In the 69-year history of the NBA, only 32 different coaches have won championships. Several of these were great coaches — including but not limited to Red Auerbach, Jack Ramsay, Phil Jackson and Gregg Popovich. And several were many degrees less than great — including Bill Russell, who won because he was able to coach himself; Chuck Daley and Rudy Tomjanovich, whose main jobs were to lead cheers and to babysit.
So if a coach’s ultimate standing isn’t necessarily guaranteed by his winning one or more championships, then what are the other qualifications of greatness?
To be considered at the top of his profession, NBA coaches must have the following.
Superior talent at their disposal, although Phil Jackson offers a caveat: “Even having three superstars won’t necessarily win a championship without also having less-talented players who are willing to set screens, fill lanes and do all of the so-called ‘dirty work’.”
After all, how many titles did the Baylor-West-Chamberlain LA Lakers win? Or the Olajuwon-Barkley-Drexler Rockets? The Olajuwon-Barkley-Pippen Rockets? The Miller-Smits-Mullin Pacers? The Malone-Stockton-Hornacek Jazz? And so on and on…
Aside from the absence of viable role players on the triple-star teams listed above, coaching clubs that are “supposed” to win at least one championship is extremely difficult because of the super-egos that must be dealt with.
It should also be noted that Al Attles led Golden State to a title in 1975 with only a single supreme talent — Rick Barry, who averaged more than twice as many points per game (30.6) as the Warriors’ second-leading scorer (Jamaal Wilkes, 14.2).
A truly great coach needs some manifestation of compelling charisma sufficient to snag and maintain his players’ attention. Guys like Attles and Bill Fitch were ultra-belligerent, Pop uses humor and cynicism and Doc Rivers is essentially a con man.
Add to the list enough expertise to be fluent in Xs and Os, or employing an assistant who specializes in this arcane alphabet.
Also necessary is a work ethic that sets an example for his staff and his players. Or else having several assistants willing to compensate for his laissez-faire attitude by working overtime and allowing him to claim the credit.
The ability to relate to his players is a quality that helps but isn’t always necessary. John Lucas had the best rap ever, but was a poor coach. Bill Fitch had the courtside manner of a Marine drill instructor — which he had been — yet was still a top-notch coach.
The ability to somehow motivate his players is another job requirement. Auerbach made sure they knew that unless the Celtics won a championship they’d have to find summer jobs. Phil Jackson created an environment where players motivated themselves.
Another plus is an awareness that the season is a marathon and that having a kick left for the playoffs requires significant pacing. When Jerry West coached the Lakers (1976-79), his pregame pep talk was always the same: “This is the most important game of the season.” Which is one reason why his teams underachieved (8-14) in the playoffs.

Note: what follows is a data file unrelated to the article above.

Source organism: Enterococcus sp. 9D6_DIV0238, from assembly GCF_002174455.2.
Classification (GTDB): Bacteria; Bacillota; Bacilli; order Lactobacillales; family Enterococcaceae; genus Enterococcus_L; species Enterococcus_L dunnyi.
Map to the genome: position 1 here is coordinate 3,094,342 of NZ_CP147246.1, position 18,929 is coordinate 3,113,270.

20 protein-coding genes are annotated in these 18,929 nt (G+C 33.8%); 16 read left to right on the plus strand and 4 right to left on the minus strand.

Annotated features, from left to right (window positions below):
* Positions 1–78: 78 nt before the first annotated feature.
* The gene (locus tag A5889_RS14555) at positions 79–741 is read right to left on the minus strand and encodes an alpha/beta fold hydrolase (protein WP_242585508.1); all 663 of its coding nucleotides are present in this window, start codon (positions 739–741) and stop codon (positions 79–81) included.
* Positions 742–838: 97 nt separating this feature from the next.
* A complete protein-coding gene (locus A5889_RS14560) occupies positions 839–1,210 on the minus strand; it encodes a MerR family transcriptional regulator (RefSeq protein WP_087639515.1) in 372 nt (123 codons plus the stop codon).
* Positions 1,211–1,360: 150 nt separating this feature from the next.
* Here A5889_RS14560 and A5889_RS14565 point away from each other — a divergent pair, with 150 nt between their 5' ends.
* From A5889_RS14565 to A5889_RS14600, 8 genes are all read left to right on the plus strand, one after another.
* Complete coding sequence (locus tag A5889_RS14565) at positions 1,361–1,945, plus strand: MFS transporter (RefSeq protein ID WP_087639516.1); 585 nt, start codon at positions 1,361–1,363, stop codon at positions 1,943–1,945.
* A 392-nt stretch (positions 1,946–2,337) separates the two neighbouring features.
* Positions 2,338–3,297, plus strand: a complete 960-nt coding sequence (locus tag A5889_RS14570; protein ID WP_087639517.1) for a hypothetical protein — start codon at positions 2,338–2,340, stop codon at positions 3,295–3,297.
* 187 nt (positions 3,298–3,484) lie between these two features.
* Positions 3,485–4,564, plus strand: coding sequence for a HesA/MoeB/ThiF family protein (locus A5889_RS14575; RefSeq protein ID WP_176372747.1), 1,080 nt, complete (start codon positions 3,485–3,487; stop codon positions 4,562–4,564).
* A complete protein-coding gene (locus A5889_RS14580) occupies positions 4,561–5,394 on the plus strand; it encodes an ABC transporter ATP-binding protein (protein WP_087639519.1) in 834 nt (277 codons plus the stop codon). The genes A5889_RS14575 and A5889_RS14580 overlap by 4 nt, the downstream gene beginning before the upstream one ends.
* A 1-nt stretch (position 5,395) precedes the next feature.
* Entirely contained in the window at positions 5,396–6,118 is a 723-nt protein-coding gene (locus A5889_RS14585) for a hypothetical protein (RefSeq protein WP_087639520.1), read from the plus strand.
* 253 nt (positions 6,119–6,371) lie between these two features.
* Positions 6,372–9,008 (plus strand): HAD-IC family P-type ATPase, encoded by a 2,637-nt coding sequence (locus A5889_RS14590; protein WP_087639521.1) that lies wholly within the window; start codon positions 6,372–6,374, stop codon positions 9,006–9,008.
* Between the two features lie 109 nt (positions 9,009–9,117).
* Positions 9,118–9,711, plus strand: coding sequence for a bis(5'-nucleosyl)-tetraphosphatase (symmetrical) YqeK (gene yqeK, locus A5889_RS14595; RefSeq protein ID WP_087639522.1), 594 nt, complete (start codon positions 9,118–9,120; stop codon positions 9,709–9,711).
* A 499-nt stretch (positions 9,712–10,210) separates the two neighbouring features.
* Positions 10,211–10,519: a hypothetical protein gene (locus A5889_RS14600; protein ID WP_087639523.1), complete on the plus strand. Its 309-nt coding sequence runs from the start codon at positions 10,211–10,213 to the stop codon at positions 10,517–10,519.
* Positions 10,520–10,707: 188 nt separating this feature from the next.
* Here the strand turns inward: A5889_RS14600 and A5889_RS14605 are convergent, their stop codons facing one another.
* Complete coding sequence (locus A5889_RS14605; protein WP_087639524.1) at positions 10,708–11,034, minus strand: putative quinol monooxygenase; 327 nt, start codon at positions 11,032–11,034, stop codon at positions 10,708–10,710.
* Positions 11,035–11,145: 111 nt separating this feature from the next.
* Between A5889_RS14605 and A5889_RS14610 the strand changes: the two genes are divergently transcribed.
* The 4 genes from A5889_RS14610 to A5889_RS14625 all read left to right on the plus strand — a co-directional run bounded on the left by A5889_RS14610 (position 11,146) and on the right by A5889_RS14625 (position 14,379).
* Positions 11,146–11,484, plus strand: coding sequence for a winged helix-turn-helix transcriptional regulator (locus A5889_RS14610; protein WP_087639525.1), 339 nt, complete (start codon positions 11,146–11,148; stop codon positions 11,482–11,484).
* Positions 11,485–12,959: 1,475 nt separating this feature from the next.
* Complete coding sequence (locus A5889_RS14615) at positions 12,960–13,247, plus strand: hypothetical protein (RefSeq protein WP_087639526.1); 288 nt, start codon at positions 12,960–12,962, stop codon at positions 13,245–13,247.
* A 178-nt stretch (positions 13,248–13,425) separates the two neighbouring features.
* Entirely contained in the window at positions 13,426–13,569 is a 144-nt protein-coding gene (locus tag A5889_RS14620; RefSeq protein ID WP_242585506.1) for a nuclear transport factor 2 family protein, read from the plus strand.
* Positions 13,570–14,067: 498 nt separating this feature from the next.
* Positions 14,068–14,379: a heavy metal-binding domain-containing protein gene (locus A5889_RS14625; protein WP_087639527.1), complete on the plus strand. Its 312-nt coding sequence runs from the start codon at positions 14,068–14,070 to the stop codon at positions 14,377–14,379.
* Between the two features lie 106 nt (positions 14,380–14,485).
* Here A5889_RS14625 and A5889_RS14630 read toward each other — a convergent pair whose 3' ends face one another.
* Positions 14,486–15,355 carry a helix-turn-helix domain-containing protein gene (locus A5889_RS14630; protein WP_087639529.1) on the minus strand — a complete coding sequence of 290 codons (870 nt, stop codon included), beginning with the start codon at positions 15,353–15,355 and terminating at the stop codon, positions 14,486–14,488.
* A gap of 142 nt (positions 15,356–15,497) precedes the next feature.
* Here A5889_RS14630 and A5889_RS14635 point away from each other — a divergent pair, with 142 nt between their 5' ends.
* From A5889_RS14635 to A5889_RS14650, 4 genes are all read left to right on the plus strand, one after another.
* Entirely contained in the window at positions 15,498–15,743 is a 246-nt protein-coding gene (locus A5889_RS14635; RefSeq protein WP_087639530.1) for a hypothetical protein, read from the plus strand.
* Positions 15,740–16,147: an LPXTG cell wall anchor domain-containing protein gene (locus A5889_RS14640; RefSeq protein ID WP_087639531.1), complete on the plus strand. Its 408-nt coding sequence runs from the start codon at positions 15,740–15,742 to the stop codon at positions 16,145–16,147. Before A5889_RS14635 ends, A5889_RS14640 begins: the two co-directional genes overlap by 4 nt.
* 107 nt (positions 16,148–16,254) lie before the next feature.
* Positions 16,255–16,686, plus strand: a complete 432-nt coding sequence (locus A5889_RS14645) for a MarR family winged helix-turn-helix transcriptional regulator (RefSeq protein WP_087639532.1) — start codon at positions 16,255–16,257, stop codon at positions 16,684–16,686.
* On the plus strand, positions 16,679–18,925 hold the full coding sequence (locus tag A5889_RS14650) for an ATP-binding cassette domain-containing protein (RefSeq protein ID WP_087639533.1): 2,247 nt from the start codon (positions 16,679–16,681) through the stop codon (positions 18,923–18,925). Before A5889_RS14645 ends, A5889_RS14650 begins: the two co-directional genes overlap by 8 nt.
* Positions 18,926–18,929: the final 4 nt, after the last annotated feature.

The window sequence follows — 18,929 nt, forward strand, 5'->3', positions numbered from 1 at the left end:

Literally every great coach has/had an abiding passion for the game. Sometimes, though, this can become a detriment when a coach rides his players too hard, e.g., the likes of Mike Fratello, Dick Motta and Tom Thibodeau.
A balanced view of the game is another must. When he coached the Bulls, Doug Collins devoted about 95 percent of each practice session to offense, which matched his focus during his own playing career.
Organizational skills are helpful, if only to make in-season practices short and precise. As opposed to John Calipari’s habit of having his players idly standing by while he delivered various orations.
Pop and Steve Kerr are the best of the current crop in their ability to make in-game and between-game adjustments. Jerry Tarkanian (San Antonio, 1992) and Roy Rubin (Philadelphia, 1972-73) were the worst ever.
Nobody was better than Pat Riley in preparing his teams for games — mentally, emotionally, physically and supplying them with a useful scouting report as well as an excellent game plan.
A great coach finds a way of always keeping the players interested in whatever he says. Larry Brown and Mike Fratello were infamous for shrilling the same corrections all season long at the risk of having many of their players eventually tuning them out.
Respect FOR their players is a valuable attitude, which often means occasionally asking for their input. This has to be coupled with perhaps the most critical requirement — the respect OF his players. This is where a coach who’s already won a championship has a great advantage.
Of course, no coaches, past or present, exhibit all of the above characteristics, but the truly great ones can check off a majority of the categories.
Oh, yes, there’s one more factor that is absolutely essential: The avoidance of debilitating injuries to irreplaceable players. With a corollary being: A plague of injuries suffered by key players on opposing teams.
In sum, here are the top 10 NBA coaches of all time:
- Phil Jackson
- Red Auerbach
- Gregg Popovich
- Pat Riley
- Jack Ramsay
- Red Holzman
- Alex Hannum
- Bill Sharman
- K.C. Jones
- John Kundla